What We Are Reading Today: The Closet by Danielle Bobker

Fri, 2020-05-22 05:30

Long before it was a hidden storage space or a metaphor for
queer and trans shame, the closet was one of the most charged
settings in English architecture. This private room provided
seclusion for reading, writing, praying, dressing, and collecting
— and for talking in select company. 

In their closets, kings and duchesses shared secrets with
favorites, midwives and apothecaries dispensed remedies, and newly
wealthy men and women expanded their social networks. 

In The Closet, Danielle Bobker presents a literary and cultural
history of these sites of extrafamilial intimacy, revealing how, as
they proliferated both in buildings and in books, closets also
became powerful symbols of the unstable virtual intimacy of the
first mass medium of print.

Focused on the connections between status-conscious — and
often awkward — interpersonal dynamics and an increasingly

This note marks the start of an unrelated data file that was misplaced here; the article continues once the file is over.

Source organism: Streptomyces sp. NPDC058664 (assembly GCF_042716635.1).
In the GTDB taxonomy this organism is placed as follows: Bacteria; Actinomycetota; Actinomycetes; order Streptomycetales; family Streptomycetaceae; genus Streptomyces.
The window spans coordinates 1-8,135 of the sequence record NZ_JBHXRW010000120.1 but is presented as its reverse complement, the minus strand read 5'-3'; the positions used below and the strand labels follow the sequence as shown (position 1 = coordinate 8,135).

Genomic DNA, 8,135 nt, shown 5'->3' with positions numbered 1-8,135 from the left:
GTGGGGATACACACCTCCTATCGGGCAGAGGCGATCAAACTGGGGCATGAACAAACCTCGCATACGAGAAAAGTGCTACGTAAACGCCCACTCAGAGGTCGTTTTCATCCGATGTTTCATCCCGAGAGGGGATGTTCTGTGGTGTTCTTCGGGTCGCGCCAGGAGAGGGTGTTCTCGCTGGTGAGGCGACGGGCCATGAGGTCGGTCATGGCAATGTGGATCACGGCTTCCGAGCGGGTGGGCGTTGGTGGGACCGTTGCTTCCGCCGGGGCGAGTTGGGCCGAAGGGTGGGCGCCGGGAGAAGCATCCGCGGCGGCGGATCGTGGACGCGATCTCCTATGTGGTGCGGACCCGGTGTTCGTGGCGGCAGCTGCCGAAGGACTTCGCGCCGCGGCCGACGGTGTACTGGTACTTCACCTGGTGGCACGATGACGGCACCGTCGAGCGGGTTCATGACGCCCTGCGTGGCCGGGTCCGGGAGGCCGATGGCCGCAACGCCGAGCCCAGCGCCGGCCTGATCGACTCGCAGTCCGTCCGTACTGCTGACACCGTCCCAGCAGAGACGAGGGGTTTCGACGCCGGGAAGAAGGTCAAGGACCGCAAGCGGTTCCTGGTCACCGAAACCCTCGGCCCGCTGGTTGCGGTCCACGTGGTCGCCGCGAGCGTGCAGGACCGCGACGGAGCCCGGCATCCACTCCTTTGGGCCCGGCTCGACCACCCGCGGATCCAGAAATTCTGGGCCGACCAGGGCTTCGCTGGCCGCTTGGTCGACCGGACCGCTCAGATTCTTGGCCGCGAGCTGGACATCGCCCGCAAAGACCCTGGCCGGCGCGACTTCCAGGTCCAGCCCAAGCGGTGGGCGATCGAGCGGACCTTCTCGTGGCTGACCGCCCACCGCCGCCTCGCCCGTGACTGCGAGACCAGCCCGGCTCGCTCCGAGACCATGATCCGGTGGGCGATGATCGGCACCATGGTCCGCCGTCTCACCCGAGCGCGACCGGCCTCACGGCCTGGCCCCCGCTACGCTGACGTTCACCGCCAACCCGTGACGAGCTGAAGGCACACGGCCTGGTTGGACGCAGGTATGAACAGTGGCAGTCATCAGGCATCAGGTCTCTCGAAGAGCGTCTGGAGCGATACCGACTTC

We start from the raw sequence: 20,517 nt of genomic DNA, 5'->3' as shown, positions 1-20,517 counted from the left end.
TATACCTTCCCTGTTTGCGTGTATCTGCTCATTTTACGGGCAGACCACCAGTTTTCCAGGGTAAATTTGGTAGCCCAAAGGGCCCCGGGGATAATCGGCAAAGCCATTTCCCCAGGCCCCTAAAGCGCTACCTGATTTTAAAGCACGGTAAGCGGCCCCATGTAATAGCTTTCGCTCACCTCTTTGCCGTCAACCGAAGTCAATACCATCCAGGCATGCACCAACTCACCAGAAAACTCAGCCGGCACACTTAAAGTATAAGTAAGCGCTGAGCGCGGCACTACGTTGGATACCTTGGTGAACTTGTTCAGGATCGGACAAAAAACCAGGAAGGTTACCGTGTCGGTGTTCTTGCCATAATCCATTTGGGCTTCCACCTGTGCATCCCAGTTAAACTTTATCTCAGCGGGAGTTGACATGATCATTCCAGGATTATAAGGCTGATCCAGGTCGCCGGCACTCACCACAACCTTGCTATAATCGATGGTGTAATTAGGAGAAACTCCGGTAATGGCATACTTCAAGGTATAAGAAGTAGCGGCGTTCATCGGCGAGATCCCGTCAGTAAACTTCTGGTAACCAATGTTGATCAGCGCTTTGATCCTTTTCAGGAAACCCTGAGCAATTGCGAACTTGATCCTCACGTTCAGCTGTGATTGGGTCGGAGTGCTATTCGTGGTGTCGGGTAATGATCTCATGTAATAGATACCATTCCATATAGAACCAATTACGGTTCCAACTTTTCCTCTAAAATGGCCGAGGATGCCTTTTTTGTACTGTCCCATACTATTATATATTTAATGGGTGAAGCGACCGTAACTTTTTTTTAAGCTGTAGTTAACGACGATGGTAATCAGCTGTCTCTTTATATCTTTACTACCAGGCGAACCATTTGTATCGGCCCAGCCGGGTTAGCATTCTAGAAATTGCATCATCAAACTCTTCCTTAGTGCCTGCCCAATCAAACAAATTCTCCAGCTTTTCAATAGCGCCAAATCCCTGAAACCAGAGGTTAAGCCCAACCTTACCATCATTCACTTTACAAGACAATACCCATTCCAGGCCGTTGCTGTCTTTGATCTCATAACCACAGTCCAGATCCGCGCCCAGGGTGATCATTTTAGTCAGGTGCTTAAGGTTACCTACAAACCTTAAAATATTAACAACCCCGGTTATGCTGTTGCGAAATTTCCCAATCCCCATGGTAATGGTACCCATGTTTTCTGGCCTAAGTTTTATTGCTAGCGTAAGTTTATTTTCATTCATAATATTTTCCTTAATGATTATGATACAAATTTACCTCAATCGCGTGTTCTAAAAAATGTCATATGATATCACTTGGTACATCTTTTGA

inclusive social and media landscape, The Closet examines dozens of
historical and fictional encounters taking place in the various
iterations of this room: Courtly closets, bathing closets, prayer
closets, privies, and the “moving closet†of the coach, among
many others. 

In the process, the book conjures the intimate lives of
well-known figures such as Samuel Pepys and Laurence Sterne, as
well as less familiar ones such as Miss Hobart, a maid of honor at
the Restoration Court, and Lady Anne Acheson, Swift’s

Turning finally to queer theory, The Closet discovers uncanny
echoes of the eighteenth-century language of the closet in
21st-century coming-out narratives.

Featuring more than thirty illustrations, The Closet offers a
richly detailed and compelling account of an 18th-century setting
and symbol of intimacy that continues to resonate today.

Main category: 

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Source: FS – All – Interesting – News
What We Are Reading Today: The Closet by Danielle